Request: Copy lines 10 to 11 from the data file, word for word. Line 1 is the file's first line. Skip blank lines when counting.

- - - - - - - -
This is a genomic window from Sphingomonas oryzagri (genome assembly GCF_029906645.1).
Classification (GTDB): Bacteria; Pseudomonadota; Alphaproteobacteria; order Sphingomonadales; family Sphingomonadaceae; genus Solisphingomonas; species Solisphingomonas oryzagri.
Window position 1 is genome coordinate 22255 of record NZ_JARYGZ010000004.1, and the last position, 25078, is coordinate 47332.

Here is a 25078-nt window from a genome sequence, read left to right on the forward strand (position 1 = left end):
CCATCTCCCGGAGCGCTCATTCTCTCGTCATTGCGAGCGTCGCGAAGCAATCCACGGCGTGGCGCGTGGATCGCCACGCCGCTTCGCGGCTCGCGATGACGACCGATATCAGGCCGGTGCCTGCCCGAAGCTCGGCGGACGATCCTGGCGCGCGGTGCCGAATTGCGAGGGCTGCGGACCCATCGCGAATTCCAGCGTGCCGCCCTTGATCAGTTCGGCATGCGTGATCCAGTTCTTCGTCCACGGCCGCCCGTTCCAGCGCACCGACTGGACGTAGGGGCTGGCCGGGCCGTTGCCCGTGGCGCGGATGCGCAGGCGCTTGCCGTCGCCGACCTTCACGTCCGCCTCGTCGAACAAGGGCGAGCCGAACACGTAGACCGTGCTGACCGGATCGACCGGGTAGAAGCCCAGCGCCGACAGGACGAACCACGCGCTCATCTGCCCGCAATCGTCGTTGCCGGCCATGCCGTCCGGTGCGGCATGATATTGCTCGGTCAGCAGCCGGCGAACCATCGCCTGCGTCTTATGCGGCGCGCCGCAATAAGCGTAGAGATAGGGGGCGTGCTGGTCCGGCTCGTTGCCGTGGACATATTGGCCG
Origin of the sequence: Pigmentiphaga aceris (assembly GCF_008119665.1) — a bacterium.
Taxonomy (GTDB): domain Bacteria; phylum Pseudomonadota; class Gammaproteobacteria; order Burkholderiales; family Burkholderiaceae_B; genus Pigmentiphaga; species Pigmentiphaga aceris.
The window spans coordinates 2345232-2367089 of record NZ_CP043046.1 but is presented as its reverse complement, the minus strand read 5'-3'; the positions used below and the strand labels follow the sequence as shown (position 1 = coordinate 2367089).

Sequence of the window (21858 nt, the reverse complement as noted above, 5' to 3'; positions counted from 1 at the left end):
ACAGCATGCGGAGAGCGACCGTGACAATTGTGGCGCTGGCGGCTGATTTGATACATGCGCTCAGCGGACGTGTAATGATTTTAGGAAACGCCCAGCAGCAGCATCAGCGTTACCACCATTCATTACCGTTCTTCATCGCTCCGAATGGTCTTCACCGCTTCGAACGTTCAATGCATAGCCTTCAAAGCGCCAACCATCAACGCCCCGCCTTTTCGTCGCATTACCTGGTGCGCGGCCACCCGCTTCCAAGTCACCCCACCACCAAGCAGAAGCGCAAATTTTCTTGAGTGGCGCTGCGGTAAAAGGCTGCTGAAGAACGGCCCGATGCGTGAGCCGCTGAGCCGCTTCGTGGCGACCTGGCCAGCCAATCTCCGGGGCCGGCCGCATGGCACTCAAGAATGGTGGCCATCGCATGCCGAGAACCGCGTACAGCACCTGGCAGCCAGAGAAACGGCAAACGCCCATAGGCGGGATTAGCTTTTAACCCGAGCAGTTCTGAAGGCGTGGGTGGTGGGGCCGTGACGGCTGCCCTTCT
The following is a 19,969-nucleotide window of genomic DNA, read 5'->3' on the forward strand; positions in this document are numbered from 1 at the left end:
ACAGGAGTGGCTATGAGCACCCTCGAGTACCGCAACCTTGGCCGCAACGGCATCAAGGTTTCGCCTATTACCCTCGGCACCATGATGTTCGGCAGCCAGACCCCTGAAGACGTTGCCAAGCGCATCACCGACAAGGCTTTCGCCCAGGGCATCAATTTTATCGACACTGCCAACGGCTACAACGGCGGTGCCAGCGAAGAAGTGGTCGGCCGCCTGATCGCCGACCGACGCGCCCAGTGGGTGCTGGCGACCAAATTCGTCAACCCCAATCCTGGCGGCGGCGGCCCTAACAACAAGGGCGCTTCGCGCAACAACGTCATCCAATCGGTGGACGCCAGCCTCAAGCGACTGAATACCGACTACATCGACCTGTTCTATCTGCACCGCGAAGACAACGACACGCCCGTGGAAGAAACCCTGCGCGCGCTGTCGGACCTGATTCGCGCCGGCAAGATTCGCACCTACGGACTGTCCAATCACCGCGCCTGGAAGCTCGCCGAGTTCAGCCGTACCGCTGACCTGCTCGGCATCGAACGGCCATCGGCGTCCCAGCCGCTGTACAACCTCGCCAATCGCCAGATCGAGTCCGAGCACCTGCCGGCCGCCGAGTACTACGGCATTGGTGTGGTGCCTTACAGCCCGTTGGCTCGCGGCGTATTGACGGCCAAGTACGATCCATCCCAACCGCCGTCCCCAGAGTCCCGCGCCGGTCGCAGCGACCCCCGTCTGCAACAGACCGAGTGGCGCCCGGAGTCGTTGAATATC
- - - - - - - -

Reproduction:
ACAGCATGCGGAGAGCGACCGTGACAATTGTGGCGCTGGCGGCTGATTTGATACATGCGCTCAGCGGACGTGTAATGATTTTAGGAAACGCCCAGCAGCAGCATCAGCGTTACCACCATTCATTACCGTTCTTCATCGCTCCGAATGGTCTTCACCGCTTCGAACGTTCAATGCATAGCCTTCAAAGCGCCAACCATCAACGCCCCGCCTTTTCGTCGCATTACCTGGTGCGCGGCCACCCGCTTCCAAGTCACCCCACCACCAAGCAGAAGCGCAAATTTTCTTGAGTGGCGCTGCGGTAAAAGGCTGCTGAAGAACGGCCCGATGCGTGAGCCGCTGAGCCGCTTCGTGGCGACCTGGCCAGCCAATCTCCGGGGCCGGCCGCATGGCACTCAAGAATGGTGGCCATCGCATGCCGAGAACCGCGTACAGCACCTGGCAGCCAGAGAAACGGCAAACGCCCATAGGCGGGATTAGCTTTTAACCCGAGCAGTTCTGAAGGCGTGGGTGGTGGGGCCGTGACGGCTGCCCTTCT
The following is a 19,969-nucleotide window of genomic DNA, read 5'->3' on the forward strand; positions in this document are numbered from 1 at the left end: